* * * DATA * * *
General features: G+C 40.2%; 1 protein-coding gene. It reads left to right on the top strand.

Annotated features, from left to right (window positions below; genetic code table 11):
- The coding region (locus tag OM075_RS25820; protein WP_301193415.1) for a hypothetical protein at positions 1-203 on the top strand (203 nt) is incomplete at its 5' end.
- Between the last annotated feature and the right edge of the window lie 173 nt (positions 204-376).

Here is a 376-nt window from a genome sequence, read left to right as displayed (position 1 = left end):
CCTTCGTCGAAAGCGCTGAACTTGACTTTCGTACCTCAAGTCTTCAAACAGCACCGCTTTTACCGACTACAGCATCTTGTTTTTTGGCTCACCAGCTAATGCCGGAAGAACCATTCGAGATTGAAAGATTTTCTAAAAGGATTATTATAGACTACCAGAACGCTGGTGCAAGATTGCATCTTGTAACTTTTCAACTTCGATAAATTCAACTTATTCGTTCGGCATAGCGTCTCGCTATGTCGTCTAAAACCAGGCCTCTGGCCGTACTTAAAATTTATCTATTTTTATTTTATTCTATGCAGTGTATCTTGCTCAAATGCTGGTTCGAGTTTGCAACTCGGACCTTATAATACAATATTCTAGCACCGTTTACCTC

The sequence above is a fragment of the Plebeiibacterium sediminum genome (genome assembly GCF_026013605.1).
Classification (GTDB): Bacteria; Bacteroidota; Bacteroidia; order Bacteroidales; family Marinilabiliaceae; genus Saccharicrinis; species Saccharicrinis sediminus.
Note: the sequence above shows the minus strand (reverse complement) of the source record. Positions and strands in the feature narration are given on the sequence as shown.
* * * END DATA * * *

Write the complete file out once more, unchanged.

General features: G+C 40.2%; 1 protein-coding gene. It reads left to right on the top strand.

Annotated features, from left to right (window positions below; genetic code table 11):
- The coding region (locus tag OM075_RS25820; protein WP_301193415.1) for a hypothetical protein at positions 1-203 on the top strand (203 nt) is incomplete at its 5' end.
- Between the last annotated feature and the right edge of the window lie 173 nt (positions 204-376).

Here is a 376-nt window from a genome sequence, read left to right as displayed (position 1 = left end):
CCTTCGTCGAAAGCGCTGAACTTGACTTTCGTACCTCAAGTCTTCAAACAGCACCGCTTTTACCGACTACAGCATCTTGTTTTTTGGCTCACCAGCTAATGCCGGAAGAACCATTCGAGATTGAAAGATTTTCTAAAAGGATTATTATAGACTACCAGAACGCTGGTGCAAGATTGCATCTTGTAACTTTTCAACTTCGATAAATTCAACTTATTCGTTCGGCATAGCGTCTCGCTATGTCGTCTAAAACCAGGCCTCTGGCCGTACTTAAAATTTATCTATTTTTATTTTATTCTATGCAGTGTATCTTGCTCAAATGCTGGTTCGAGTTTGCAACTCGGACCTTATAATACAATATTCTAGCACCGTTTACCTC

The sequence above is a fragment of the Plebeiibacterium sediminum genome (genome assembly GCF_026013605.1).
Classification (GTDB): Bacteria; Bacteroidota; Bacteroidia; order Bacteroidales; family Marinilabiliaceae; genus Saccharicrinis; species Saccharicrinis sediminus.
Note: the sequence above shows the minus strand (reverse complement) of the source record. Positions and strands in the feature narration are given on the sequence as shown.